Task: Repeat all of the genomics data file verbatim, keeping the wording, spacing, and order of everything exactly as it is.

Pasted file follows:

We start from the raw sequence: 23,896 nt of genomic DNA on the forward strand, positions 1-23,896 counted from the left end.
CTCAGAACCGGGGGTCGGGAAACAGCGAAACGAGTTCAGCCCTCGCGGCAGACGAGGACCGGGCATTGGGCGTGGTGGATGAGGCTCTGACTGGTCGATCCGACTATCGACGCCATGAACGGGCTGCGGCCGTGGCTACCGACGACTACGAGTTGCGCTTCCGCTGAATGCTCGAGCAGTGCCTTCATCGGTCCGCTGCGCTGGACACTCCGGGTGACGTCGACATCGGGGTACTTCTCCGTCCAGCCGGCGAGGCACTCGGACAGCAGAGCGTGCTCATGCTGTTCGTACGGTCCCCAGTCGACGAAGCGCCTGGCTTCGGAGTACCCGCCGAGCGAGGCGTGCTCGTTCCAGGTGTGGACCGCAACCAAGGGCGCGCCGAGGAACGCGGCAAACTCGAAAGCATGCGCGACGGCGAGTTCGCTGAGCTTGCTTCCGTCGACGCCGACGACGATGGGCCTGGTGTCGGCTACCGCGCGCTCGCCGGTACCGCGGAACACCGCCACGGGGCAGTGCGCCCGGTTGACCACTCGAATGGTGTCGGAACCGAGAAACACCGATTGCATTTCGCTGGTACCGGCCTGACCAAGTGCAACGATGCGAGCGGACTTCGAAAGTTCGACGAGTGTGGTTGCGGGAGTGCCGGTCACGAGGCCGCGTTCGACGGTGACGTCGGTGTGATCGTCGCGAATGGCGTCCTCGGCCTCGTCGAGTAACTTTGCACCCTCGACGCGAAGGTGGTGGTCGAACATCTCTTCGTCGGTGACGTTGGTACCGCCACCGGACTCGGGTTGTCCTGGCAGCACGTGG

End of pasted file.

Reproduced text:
We start from the raw sequence: 23,896 nt of genomic DNA on the forward strand, positions 1-23,896 counted from the left end.
CTCAGAACCGGGGGTCGGGAAACAGCGAAACGAGTTCAGCCCTCGCGGCAGACGAGGACCGGGCATTGGGCGTGGTGGATGAGGCTCTGACTGGTCGATCCGACTATCGACGCCATGAACGGGCTGCGGCCGTGGCTACCGACGACTACGAGTTGCGCTTCCGCTGAATGCTCGAGCAGTGCCTTCATCGGTCCGCTGCGCTGGACACTCCGGGTGACGTCGACATCGGGGTACTTCTCCGTCCAGCCGGCGAGGCACTCGGACAGCAGAGCGTGCTCATGCTGTTCGTACGGTCCCCAGTCGACGAAGCGCCTGGCTTCGGAGTACCCGCCGAGCGAGGCGTGCTCGTTCCAGGTGTGGACCGCAACCAAGGGCGCGCCGAGGAACGCGGCAAACTCGAAAGCATGCGCGACGGCGAGTTCGCTGAGCTTGCTTCCGTCGACGCCGACGACGATGGGCCTGGTGTCGGCTACCGCGCGCTCGCCGGTACCGCGGAACACCGCCACGGGGCAGTGCGCCCGGTTGACCACTCGAATGGTGTCGGAACCGAGAAACACCGATTGCATTTCGCTGGTACCGGCCTGACCAAGTGCAACGATGCGAGCGGACTTCGAAAGTTCGACGAGTGTGGTTGCGGGAGTGCCGGTCACGAGGCCGCGTTCGACGGTGACGTCGGTGTGATCGTCGCGAATGGCGTCCTCGGCCTCGTCGAGTAACTTTGCACCCTCGACGCGAAGGTGGTGGTCGAACATCTCTTCGTCGGTGACGTTGGTACCGCCACCGGACTCGGGTTGTCCTGGCAGCACGTGG